Real Happy Mom 4:41
Yes. I’m excited to talk to both of you because like we were talking about before I hit record, I was just kind of sharing some of my experiences when it comes to parental leave and just taking time off while I was having my kids. And even though my kids are a lot older I really think that this message is so than that, we need to get out to more moms. And the secret doesn’t need to be kept to myself. So that’s why we have these wonderful ladies on today on the podcast to talk about how we can set ourselves up for parental leave, and not be all stressed and, and worried and actually have time to enjoy it too, as well. So before we jump into that, Amy and Sue, if you don’t mind sharing a little bit about you and what you do.
My name is Amy beacom. I am the founder and CEO of the Center for parental leave leadership. We are the first consulting company in the country to focus exclusively on parental leave, or about seven years old. We do everything from policy, to practice, coaching, assessment, research for companies, coaching for employees, training for managers, anything to do with parental leave, figuring out how to do it within your company, or how to do it as an individual where we do it. And I come from a background of executive development, leadership and coaching. And when I had my first child, I was really blown away by the experience and transitioned my work into focusing on creating a field of parental leave coaching. So that is a little bit about me.
I’m Sue Campbell, and I’m the Communications Director for the Center for parental leave leadership. And I started working with Amy, right before I got pregnant with my second child and learned a lot about how I could shift the experience that I had with my first child with my second child through working with her and was able to really take charge of that second leave experience, and have just been wonderfully excited about the possibilities that exist to improve parental leave in this country. And Amy is a very futuristic thinker. So seeing what is possible through her visionary eyes, is very exciting. And we have, you know, all of the tools that we use in other areas of our lives, we can apply to this timeframe. And we can start to you know, manage up as expecting parents and as dedicated working people to show the country a better way, right, because we’re still waiting for systemic change. It’s starting to be in process. But everybody has a role to play in that just like with any other social issue.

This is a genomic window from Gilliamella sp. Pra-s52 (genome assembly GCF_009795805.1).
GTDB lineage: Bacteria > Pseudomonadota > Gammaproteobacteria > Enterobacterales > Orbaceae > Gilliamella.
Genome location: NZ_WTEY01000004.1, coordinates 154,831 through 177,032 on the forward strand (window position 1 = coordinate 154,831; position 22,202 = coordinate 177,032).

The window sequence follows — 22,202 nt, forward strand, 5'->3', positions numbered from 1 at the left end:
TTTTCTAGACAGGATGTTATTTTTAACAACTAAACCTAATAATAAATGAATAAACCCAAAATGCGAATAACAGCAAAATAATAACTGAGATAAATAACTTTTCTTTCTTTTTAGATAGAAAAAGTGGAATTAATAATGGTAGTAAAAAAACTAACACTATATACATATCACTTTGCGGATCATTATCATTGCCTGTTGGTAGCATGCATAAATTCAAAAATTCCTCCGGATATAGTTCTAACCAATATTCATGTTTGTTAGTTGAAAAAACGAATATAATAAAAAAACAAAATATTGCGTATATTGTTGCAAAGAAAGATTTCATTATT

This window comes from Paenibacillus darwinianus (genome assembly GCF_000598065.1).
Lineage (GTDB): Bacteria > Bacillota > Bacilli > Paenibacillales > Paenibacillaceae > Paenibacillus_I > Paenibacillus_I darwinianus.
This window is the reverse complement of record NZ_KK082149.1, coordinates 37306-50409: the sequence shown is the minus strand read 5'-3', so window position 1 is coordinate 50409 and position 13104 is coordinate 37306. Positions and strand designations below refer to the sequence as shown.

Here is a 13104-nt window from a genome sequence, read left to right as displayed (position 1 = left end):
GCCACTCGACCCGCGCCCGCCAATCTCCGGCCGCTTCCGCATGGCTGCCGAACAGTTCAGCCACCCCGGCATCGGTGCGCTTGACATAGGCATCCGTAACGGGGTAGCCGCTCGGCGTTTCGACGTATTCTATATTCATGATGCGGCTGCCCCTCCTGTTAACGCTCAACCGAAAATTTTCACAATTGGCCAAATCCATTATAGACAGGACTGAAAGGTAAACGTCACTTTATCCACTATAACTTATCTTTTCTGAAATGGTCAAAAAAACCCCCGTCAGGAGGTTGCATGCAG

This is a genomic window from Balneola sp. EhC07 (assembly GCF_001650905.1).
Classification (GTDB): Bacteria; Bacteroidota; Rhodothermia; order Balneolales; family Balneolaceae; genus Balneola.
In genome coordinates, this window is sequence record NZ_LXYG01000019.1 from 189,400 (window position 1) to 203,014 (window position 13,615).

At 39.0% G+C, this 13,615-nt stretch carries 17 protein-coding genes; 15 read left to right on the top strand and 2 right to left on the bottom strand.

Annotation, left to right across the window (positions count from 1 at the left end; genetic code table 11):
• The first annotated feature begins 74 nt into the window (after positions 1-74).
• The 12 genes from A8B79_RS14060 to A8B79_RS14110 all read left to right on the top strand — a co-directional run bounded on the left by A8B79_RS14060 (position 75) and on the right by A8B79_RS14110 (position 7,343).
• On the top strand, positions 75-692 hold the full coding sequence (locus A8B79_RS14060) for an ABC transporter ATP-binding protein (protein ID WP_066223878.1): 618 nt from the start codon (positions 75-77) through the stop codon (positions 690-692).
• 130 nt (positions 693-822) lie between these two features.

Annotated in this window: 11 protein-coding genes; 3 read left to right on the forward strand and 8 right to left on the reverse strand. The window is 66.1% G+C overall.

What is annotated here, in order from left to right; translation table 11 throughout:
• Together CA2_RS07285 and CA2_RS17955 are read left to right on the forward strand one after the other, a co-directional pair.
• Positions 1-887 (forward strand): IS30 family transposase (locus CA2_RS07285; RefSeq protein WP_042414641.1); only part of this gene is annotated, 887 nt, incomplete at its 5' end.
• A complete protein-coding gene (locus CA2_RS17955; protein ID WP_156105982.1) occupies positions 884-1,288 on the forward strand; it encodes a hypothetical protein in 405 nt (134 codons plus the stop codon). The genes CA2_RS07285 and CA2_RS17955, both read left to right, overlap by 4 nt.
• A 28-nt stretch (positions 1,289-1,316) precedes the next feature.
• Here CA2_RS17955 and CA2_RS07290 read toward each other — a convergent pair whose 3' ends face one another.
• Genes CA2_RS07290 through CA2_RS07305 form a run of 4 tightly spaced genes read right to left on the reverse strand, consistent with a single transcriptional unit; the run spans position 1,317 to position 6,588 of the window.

Real Happy Mom 7:33
Yes, definitely. And one of the other things that I was sharing with you is about my two very different experiences with my two children. So for my first son, I literally had him, oh, probably six months after I graduated dental school. So I’m a brand new dentist, and I’m having a baby. And that was another thing. I know, my employers are probably mad at me like because I hid my pregnancy. And I didn’t tell them, but I needed that job. Like, yeah, you’re not alone. I had my son. And the first question they asked me was like, are you coming back? And I’m like, Heck, yeah, I’m coming back. Like I need a job I need. Like, I just graduated school and I got student loans. And so literally six months to the day, I was back to work. And I felt like it was all too soon. And it was really hard for me to go back to work. Like I cried every day. I think that’s a lot of moms but cried every day and felt guilty and went through the whole whole experience of just feeling like you know, I didn’t do enough. So when I got pregnant with my second son, I was like, I am not doing that over again. So I made sure that I set myself up so that I could take the full three months if I wanted to. Because I started to go crazy a little towards the end. And I was like I didn’t go back to work. But if I wanted to I could stay home those three months. But the crazy thing is is like my parents are Jamaican, so a lot of my family members they will call and accent be like, yeah, so you getting paid on maternity leave. And I’m like, Nah, like, that doesn’t happen in America. I was like, No, and like even some like other people overseas, that’d be like, yeah, so you get paid maternity and I’m like, no, like, I literally had to save up three months of expenses in order to take three months off and that just like was like blowing everyone’s mind. They’re like, why What do you mean, they didn’t pay for maternity leave? And I’m like, No, that’s not what what happens. And I learned a lot from other moms like who had to go back quickly. So I felt like I wasn’t alone. And then I didn’t feel so bad but I was just wondering if either Sue or Amy if you could just share like what it parental leave is actually looking like today in this country and we’re talking about in the US here cuz I know I have listeners all over but talking about in the US.